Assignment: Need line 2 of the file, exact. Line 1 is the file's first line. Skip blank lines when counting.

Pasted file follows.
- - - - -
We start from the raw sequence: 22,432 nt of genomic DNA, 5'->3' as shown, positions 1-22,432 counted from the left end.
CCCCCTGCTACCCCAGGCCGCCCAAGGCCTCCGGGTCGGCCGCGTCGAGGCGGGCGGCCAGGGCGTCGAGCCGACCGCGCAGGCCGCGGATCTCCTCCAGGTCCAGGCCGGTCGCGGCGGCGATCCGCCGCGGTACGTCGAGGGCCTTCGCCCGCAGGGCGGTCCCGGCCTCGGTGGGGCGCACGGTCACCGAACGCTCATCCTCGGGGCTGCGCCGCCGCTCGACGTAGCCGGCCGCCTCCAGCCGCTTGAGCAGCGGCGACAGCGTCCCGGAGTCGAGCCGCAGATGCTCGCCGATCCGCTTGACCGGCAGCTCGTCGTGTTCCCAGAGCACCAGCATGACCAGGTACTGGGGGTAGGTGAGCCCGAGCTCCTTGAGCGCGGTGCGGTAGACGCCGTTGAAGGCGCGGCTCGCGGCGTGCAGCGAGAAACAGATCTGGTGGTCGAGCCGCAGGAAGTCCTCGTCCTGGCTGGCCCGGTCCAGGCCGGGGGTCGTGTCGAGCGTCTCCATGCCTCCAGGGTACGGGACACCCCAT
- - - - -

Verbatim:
CCCCCTGCTACCCCAGGCCGCCCAAGGCCTCCGGGTCGGCCGCGTCGAGGCGGGCGGCCAGGGCGTCGAGCCGACCGCGCAGGCCGCGGATCTCCTCCAGGTCCAGGCCGGTCGCGGCGGCGATCCGCCGCGGTACGTCGAGGGCCTTCGCCCGCAGGGCGGTCCCGGCCTCGGTGGGGCGCACGGTCACCGAACGCTCATCCTCGGGGCTGCGCCGCCGCTCGACGTAGCCGGCCGCCTCCAGCCGCTTGAGCAGCGGCGACAGCGTCCCGGAGTCGAGCCGCAGATGCTCGCCGATCCGCTTGACCGGCAGCTCGTCGTGTTCCCAGAGCACCAGCATGACCAGGTACTGGGGGTAGGTGAGCCCGAGCTCCTTGAGCGCGGTGCGGTAGACGCCGTTGAAGGCGCGGCTCGCGGCGTGCAGCGAGAAACAGATCTGGTGGTCGAGCCGCAGGAAGTCCTCGTCCTGGCTGGCCCGGTCCAGGCCGGGGGTCGTGTCGAGCGTCTCCATGCCTCCAGGGTACGGGACACCCCAT